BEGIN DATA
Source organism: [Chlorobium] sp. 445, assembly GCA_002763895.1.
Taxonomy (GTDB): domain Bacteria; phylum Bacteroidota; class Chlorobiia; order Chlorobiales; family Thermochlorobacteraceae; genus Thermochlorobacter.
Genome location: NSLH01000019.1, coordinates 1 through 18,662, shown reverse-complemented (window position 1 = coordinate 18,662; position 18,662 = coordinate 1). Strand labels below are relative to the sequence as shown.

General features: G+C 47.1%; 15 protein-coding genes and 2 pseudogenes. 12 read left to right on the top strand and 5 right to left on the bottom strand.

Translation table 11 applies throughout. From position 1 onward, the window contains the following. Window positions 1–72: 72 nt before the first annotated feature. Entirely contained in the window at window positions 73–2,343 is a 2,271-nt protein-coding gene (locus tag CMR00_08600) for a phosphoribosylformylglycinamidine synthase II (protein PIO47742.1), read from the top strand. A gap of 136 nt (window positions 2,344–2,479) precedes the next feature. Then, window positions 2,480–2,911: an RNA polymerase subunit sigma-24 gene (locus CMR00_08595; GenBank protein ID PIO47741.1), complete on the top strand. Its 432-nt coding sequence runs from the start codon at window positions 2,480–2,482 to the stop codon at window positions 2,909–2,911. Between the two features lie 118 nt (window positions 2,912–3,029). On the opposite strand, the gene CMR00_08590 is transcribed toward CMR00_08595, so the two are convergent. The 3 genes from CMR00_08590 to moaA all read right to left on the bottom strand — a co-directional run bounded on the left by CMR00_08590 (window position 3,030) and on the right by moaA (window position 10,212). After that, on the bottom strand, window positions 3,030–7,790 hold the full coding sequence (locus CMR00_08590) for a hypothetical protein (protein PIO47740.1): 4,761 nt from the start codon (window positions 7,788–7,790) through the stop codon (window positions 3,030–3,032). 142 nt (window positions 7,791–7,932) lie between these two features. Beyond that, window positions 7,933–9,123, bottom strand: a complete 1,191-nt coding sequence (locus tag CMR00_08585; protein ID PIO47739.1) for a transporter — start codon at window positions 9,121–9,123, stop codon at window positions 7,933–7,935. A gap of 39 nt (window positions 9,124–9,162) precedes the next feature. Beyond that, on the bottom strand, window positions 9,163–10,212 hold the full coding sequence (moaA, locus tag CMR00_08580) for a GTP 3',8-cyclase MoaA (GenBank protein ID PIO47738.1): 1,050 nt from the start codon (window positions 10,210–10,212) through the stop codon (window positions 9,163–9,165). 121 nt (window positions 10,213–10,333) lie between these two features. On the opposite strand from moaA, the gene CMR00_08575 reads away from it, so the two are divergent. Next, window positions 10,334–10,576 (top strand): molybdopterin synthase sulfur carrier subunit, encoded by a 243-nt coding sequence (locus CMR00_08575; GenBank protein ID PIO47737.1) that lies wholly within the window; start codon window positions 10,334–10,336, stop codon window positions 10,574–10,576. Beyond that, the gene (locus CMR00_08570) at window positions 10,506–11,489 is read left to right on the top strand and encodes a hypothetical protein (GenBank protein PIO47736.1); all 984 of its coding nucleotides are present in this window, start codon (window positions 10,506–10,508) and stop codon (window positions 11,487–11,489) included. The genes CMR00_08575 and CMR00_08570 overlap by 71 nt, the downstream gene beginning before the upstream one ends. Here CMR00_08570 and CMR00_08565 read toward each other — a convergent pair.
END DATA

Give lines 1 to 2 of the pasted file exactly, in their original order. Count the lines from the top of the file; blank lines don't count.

Source organism: [Chlorobium] sp. 445, assembly GCA_002763895.1.
Taxonomy (GTDB): domain Bacteria; phylum Bacteroidota; class Chlorobiia; order Chlorobiales; family Thermochlorobacteraceae; genus Thermochlorobacter.